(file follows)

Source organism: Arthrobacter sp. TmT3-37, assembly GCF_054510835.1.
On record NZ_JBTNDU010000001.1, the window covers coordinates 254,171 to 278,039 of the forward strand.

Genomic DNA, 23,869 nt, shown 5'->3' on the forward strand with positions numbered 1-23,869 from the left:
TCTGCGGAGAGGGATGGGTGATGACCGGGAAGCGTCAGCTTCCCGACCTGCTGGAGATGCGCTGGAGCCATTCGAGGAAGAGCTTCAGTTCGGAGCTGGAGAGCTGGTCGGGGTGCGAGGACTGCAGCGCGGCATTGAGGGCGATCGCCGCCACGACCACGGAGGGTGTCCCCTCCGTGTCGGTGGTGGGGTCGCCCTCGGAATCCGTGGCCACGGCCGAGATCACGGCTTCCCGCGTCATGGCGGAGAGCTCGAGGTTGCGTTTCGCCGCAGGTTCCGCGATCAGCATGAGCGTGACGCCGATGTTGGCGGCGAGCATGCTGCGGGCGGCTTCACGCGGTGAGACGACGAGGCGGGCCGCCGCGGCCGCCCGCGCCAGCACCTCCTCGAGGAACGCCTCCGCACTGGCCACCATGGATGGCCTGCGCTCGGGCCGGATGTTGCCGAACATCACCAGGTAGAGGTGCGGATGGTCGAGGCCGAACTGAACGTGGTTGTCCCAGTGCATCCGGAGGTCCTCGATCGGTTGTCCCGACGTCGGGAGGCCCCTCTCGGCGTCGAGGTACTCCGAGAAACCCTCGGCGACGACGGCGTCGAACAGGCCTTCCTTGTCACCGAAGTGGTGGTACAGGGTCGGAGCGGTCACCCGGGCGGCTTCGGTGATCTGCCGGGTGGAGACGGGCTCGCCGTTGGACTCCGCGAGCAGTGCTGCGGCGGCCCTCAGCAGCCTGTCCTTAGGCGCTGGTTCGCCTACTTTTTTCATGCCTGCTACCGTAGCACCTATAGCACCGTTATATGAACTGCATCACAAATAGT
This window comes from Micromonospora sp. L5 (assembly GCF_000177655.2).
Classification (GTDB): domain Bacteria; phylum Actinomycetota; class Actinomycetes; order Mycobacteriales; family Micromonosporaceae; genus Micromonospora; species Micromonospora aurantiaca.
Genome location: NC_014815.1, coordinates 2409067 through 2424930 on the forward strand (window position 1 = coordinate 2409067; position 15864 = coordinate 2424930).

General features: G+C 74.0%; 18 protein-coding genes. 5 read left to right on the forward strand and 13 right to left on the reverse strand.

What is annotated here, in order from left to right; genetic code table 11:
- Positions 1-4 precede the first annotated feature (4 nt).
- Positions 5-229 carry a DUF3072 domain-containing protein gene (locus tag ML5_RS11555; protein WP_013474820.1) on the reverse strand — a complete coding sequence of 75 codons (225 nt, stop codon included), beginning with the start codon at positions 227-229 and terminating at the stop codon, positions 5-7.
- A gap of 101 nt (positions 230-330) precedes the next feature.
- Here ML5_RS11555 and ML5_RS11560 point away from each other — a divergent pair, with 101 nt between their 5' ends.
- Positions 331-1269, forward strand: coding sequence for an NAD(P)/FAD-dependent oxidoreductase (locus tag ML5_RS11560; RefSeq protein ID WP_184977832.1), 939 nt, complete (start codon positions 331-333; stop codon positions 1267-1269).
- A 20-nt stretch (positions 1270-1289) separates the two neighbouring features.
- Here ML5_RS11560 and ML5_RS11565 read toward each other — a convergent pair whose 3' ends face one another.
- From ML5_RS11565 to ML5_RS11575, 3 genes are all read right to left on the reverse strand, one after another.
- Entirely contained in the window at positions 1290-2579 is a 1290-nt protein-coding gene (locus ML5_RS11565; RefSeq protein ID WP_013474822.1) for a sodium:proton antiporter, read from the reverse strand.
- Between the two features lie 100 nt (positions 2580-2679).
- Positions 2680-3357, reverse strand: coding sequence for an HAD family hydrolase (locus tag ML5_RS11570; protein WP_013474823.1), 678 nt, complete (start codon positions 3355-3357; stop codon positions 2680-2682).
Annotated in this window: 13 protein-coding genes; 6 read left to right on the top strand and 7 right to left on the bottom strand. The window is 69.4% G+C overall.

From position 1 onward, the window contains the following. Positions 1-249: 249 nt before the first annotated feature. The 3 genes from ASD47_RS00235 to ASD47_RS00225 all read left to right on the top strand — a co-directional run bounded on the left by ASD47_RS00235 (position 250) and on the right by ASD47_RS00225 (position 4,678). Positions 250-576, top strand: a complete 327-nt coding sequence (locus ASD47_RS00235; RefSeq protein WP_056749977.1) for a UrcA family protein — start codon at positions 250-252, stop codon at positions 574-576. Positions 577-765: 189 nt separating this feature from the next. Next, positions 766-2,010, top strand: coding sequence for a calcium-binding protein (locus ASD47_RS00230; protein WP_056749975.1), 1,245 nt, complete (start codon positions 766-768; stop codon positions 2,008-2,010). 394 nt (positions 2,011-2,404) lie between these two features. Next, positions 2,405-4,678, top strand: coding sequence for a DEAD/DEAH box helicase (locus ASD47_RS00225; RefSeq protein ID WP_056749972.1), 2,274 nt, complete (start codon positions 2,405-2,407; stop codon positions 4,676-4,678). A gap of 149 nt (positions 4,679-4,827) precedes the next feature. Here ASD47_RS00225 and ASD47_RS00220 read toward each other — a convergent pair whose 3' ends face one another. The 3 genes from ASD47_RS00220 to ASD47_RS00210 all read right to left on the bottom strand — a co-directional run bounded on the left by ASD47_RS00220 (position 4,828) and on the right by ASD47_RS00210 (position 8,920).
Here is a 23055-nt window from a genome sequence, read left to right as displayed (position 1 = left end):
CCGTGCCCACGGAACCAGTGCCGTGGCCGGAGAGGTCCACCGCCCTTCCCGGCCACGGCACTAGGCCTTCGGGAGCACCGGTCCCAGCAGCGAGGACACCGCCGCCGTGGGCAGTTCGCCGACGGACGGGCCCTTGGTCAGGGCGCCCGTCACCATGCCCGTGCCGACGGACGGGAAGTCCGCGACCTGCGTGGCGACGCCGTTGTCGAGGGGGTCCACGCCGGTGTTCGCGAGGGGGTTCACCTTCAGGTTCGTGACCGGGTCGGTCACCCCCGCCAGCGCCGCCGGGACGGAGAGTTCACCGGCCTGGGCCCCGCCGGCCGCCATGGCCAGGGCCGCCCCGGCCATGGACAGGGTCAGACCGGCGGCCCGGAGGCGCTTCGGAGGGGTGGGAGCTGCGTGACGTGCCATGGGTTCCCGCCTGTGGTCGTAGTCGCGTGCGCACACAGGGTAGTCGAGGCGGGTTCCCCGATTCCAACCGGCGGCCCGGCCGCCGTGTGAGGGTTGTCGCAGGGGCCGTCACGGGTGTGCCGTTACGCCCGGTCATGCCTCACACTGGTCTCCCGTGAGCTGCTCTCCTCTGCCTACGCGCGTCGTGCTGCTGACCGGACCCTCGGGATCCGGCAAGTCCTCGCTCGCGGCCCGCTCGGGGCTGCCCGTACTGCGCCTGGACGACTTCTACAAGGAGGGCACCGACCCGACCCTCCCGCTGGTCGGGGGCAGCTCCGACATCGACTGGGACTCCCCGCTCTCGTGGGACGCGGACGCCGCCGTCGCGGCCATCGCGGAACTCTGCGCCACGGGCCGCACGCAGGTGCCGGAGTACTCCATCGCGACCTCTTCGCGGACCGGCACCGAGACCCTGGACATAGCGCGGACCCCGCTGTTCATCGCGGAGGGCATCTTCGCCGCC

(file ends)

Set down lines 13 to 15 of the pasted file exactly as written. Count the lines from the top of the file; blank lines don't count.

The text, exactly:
- Here ML5_RS11555 and ML5_RS11560 point away from each other — a divergent pair, with 101 nt between their 5' ends.
- Positions 331-1269, forward strand: coding sequence for an NAD(P)/FAD-dependent oxidoreductase (locus tag ML5_RS11560; RefSeq protein ID WP_184977832.1), 939 nt, complete (start codon positions 331-333; stop codon positions 1267-1269).
- A 20-nt stretch (positions 1270-1289) separates the two neighbouring features.